If you’ve successfully made it to higher-level education, there’s little to no chance that you were able to escape the flamboyantly deceiving educational posters that warn about the dangers of everything from drunken driving to obesity to premarital sex. Their cautionary tales have been so emblazoned in our retinas that they’re typically easy to ignore. However, an abstinence poster in Student Health Services angered junior fine arts major Laura Weiner enough that she felt compelled to take action and start a petition for its removal.
The controversial poster in question is “101 Reasons to Be Abstinent.” Along with citing the obvious safety from pregnancy and STDs, the poster advocates reasons such as: “no guilt if you have religious beliefs about sex,” “better role model for brother and sister” “don’t have to shave your legs all the time,” “don’t have to wear your best underwear” and “your parents will be happier.”
“To suggest that a woman who is sexually active should be expected to shave her legs…is misogynistic and completely unacceptable,” Weiner said. “Additionally, to suggest that it is expected and even mandatory for women to perform these rituals is sexist.”
If the poster sounds familiar, it might be because it was featured in brochure form on Tosh.0 as a source of humor.
“I think that says something,” Weiner said. “It was being mocked on a comedy show, and it’s supposed to be an educational tool.”
Some advice given in the poster can apply to both sexes, such as, “won’t have to be a mom or dad before you’re ready” or “won’t get HIV from sex.” But the ad is clearly aimed toward females, with no offense to any male students with leg shearing as part of their routine intended. This selective direction of information can be harmful, especially considering the poster was placed in a gynecology exam room.
“Hanging a poster in the gynecology office such as ‘101 Reasons to be Abstinent’ is insensitive to the women who are going there to receive treatment for sexual assault and rape,” Weiner said. “These women did not have a choice in engaging in sexual activity. To put a jarring, judgmental poster in the face of a woman who has survived rape could trigger traumatic flashbacks and further reinforce feelings of guilt and shame.”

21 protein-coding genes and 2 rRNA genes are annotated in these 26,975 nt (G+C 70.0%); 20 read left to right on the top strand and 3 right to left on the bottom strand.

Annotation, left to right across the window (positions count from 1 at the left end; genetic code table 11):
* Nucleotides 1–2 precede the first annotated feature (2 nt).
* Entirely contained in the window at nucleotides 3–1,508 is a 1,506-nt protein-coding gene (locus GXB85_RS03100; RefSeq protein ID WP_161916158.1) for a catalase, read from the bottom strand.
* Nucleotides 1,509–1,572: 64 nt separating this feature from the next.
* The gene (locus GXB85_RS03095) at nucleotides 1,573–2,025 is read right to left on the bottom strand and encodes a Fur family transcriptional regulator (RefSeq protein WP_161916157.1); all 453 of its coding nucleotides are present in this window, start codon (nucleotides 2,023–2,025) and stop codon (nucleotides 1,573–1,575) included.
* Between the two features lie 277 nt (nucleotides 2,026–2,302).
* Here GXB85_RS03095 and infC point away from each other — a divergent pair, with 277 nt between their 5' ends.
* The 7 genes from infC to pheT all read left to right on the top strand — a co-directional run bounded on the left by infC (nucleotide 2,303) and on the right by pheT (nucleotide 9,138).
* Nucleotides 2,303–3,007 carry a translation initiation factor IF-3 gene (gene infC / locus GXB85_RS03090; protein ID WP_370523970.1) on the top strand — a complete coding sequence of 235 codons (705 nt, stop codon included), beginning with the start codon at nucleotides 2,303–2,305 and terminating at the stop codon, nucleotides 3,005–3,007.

Not to mention the fact that it’s degrading for those who have chosen to have sex. It’s demeaning and insulting to assume that my religious affiliation will be compromised due to my independent decision to become sexually active. And I can only assume that my parents won’t be any less proud of me no matter what I do. The only person I have to answer to in that regard is me and what I believe. How dare I be turned into a targeted demographic by some CDC-sponsored panel of poster-makers?
But that’s not the case, said Mark Denys, the senior administrator at Student and Employee Health Services. In fact, the poster was written by our own peers – the demographic in question.
“This particular campaign, ‘101 Reasons,’ sends out questionnaires to college students,” Denys said. “They’re real responses from students who chose to become abstinent.”
Now that’s a bit of a game changer. It’s one thing for a bunch of people sitting in a boardroom to decide the reasons why I shouldn’t have sex. But it’s another thing entirely for people to explain why they’re personally not having sex. Weiner argued that this is a moot point.
“The company chose what went on that poster,” Weiner said. “They picked certain quotes that fit their agenda.”
“Abstinence is not a large part of what we do, but it’s important because it is a choice,” Denys said. “Students who come to us who have never had sex before are seeing an abstinence poster that helps them feel OK because they haven’t yet.”
Some reasons given for being abstinent are indeed construed as sexist, but they are also a matter of opinion. Students chose to write their responses, but the company also chose to publish them. The ethics behind the campaign can be debated, but however well-intentioned ‘101 Reasons to Be Abstinent’ claims to be, it certainly has done more harm than good for the community.
“We’re sorry,” Denys said. “The message is effective for some, but it may not be effective for all. This particular poster will be taken down and replaced.”
“The issue isn’t about abstinence,” Weiner said. “It’s the means in which they went about it. The poster shouldn’t have been up in the first place. It isn’t respectful of people who choose to be sexually active.”
It all boils down to our own perceptions of what is and isn’t proper with sex education. Hopefully, SHS will be able to find something more appropriate for its abstinence campaign that doesn’t involve personal grooming of any kind.
Jessica Smith can be reached at email@example.com.